June is National Iced Tea Month, and fittingly so, with temperatures heating up around the country. What’s more refreshing than an iced tea on a hot summer day?
With tea growing in popularity, arguably for the health benefits, as an alternative to coffee, or just because it tastes great, you can find bottled iced tea in every cafe, convenience store, and natural market. Fortunately, iced tea consumers have a lot more choices now than in past years when the only iced tea was tea as sweet as soda.
Though store-bought iced tea is certainly convenient, here’s why you might want to make your own iced tea.
1. It’s good for the environment.
When you make iced tea at home, whether in a mason jar, a pitcher, or a dedicated iced tea jug, you are most likely reusing the container. By contrast, all the bottles on the shelves have been manufactured, shipped for miles (often in a refrigerated truck), before being consumed and tossed out.
Plus if you use your own glass containers, you’re avoiding the estrogen-mimicking compounds found in disposable plastic bottles.
2. You’ll get less preservatives.
In order for store-bought iced tea to travel and stay on the shelves long enough to be purchased, preservatives are necessary (particularly for shelf-stable drinks). Most of these are fairly harmless, such ascorbic acid, but they don’t always lend the best flavor to the tea.
3. You control the sugar content.
While it is possible to find lightly sweetened or even on rare occasions unsweetened bottled iced tea, when you make it yourself, you know how much and what type of sweetener is in it. And if you’re drinking tea for health reasons, you probably don’t want added sugar, both for your waistline and because research suggests sugar reduces the antioxidant activity.
4. It’s richer in antioxidants.
Fresh or recently brewed tea is richer in antioxidants (the health-boosting compounds) than bottled teas. Over time, and with bottling and transport, the antioxidant density declines, making bottled tea less beneficial in this regard. For greater nutrient content, making iced tea yourself is a better choice.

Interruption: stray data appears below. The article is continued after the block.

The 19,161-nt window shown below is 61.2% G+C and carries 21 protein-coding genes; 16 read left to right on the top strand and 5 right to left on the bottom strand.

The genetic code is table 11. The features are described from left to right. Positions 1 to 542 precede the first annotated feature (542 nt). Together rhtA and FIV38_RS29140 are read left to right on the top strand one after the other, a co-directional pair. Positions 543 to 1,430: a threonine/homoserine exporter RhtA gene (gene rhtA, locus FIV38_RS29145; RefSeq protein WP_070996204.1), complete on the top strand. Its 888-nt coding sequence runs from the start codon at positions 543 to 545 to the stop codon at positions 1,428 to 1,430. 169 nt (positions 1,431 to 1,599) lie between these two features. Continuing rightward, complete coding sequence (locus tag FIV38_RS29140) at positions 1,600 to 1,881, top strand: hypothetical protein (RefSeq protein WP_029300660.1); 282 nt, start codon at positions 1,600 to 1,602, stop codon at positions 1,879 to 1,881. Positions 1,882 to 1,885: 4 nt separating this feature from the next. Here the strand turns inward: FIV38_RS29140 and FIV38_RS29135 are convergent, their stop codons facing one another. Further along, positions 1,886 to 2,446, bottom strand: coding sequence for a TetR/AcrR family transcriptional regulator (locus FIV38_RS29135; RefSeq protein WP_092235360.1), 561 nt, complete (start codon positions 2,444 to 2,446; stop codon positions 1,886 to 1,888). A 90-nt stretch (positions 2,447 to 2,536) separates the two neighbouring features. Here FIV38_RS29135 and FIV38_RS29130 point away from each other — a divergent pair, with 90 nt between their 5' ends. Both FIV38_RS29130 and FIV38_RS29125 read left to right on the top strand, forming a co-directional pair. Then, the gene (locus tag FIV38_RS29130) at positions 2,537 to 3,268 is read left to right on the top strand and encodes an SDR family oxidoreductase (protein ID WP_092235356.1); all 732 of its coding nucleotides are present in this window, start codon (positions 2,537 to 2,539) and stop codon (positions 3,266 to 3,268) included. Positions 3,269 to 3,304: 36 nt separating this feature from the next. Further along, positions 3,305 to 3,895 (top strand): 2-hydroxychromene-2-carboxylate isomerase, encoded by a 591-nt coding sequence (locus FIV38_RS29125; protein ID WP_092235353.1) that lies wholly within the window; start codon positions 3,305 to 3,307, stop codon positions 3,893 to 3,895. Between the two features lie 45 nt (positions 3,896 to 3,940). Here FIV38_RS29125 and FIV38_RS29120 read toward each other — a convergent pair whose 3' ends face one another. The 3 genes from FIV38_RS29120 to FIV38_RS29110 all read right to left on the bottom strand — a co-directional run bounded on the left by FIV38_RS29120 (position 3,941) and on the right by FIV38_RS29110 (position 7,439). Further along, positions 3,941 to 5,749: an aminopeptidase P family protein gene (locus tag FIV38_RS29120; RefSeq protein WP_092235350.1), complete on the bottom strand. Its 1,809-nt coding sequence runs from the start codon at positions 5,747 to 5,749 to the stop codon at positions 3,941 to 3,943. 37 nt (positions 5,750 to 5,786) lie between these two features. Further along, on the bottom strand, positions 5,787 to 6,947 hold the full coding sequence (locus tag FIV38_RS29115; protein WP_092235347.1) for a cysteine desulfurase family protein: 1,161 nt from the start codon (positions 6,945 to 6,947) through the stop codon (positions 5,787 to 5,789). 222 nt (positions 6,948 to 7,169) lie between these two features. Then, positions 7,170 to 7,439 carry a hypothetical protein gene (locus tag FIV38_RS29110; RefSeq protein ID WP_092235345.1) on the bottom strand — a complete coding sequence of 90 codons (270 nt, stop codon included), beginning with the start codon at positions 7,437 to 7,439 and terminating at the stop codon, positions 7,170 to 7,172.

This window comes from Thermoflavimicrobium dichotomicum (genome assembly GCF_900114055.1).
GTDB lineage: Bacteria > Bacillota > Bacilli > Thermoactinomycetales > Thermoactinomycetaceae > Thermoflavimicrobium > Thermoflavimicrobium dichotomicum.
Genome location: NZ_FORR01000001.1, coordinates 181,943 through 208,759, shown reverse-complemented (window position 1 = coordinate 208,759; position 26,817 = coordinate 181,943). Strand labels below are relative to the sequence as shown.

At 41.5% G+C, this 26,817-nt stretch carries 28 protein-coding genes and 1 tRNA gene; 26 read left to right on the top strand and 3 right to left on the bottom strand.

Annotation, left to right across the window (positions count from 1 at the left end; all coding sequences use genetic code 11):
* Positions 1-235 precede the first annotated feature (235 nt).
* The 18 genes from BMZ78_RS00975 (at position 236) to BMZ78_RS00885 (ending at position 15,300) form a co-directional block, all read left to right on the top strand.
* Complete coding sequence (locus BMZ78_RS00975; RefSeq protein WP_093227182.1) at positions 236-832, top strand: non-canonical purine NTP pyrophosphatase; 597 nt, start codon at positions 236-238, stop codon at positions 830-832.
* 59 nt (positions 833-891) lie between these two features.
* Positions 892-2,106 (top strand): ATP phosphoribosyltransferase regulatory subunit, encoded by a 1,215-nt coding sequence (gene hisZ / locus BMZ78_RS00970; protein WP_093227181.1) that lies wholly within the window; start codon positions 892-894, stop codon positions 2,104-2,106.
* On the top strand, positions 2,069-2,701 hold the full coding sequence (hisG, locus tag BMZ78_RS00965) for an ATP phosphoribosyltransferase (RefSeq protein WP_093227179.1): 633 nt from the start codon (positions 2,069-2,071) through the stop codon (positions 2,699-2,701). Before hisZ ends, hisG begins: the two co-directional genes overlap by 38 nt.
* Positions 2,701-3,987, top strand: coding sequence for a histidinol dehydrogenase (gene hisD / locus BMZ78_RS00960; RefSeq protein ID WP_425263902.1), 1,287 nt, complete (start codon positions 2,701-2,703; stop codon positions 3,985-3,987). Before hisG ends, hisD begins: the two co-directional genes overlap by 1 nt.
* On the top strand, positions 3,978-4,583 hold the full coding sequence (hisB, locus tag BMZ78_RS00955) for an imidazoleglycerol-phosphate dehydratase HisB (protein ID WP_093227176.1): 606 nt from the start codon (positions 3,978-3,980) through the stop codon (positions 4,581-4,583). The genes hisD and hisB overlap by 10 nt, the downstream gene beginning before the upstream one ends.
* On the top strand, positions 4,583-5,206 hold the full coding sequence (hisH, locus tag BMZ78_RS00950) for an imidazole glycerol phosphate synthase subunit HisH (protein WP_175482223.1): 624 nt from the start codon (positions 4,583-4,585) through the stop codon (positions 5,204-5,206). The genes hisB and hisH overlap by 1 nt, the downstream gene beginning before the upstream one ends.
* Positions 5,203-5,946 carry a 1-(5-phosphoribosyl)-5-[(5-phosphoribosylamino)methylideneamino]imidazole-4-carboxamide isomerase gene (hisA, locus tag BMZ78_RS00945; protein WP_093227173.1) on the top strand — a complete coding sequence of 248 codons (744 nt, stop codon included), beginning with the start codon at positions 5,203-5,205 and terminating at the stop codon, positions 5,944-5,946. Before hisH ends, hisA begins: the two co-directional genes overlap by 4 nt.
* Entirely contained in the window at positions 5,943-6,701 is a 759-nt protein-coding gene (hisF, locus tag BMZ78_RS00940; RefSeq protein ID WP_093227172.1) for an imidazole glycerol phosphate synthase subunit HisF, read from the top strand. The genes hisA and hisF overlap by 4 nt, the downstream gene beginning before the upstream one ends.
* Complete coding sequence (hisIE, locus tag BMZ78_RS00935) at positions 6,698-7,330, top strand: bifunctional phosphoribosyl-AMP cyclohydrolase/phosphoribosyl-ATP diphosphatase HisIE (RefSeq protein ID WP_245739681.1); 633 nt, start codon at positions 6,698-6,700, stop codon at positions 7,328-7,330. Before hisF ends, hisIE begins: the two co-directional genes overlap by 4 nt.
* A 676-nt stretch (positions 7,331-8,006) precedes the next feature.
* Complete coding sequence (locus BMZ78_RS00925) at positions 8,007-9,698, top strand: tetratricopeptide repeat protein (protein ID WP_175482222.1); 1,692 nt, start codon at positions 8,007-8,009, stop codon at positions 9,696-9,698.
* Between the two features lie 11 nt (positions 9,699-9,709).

5. You choose the variety or flavor.
Bottled teas primarily come in flavored black or green tea varieties. By contrast, high quality tea is available in white, green, oolong, black, pu-erh, herbal, blended, flavored, and unflavored. What’s more, when you make it at home, it’s a lot easier to combine various teas and herbs to make your own unique flavor combinations, or boost the antioxidant quantity by adding more tea.
You can also adjust how strong or weak your like your tea, or add your own fresh natural flavors such as fruit and berries, fresh herbs, or a few slices of cucumber or lime. Some popular combinations are black tea plus peach, green tea plus tropical fruits such as mango, white tea plus mint and lime, pu-erh or any tea plus fresh ginger, and any tea plus berries with herbs.
6. The flavor is better.
Bottled teas are standardized by their very nature, and with the use of preservatives and low quality tea, sometimes they don’t always taste the best. Besides doing your own mixing and flavoring, if you do a ‘cold brew’ version of your favorite teas, you’ll likely get a completely different taste profile compared to a hot steep. Cold brew iced tea typically lends more complexities and subtleties (with less bitterness) to the beverage than other means of making tea. You can sip and savor cold brewed high quality iced tea just like you would a chardonnay or a rose.
To make cold brew, use 1-1.5x the amount of tea you’d normally use per serving (eg 2 tea bags per 12-14 oz water) and top with room temperature water. Allow to steep in the fridge for two hours to overnight. You can play around with the timing and amount of tea used to find your preferred flavor profile.
I highly recommend you consider making your own iced tea–it’s better for you, it’s good for the environment, it’s much cheaper, and it tastes better, too!
Finally, it’s actually really easy to make iced tea at home. If you opt for cold brew mentioned above, all it takes is putting a container of water with tea in the fridge before bed.
It’s not impossible to do single-serve, either. I like to reuse glass jars and bottles, oftentimes making a different tea in each bottle. When I’m going out for the day, I fill my water bottle with 2/3rds iced tea and 1/3 water for a refreshing, but not overly caffeinated, beverage on-the-go.
Now it’s your turn to celebrate National Iced Tea Month and enjoy your favorite version of this refreshing summertime drink!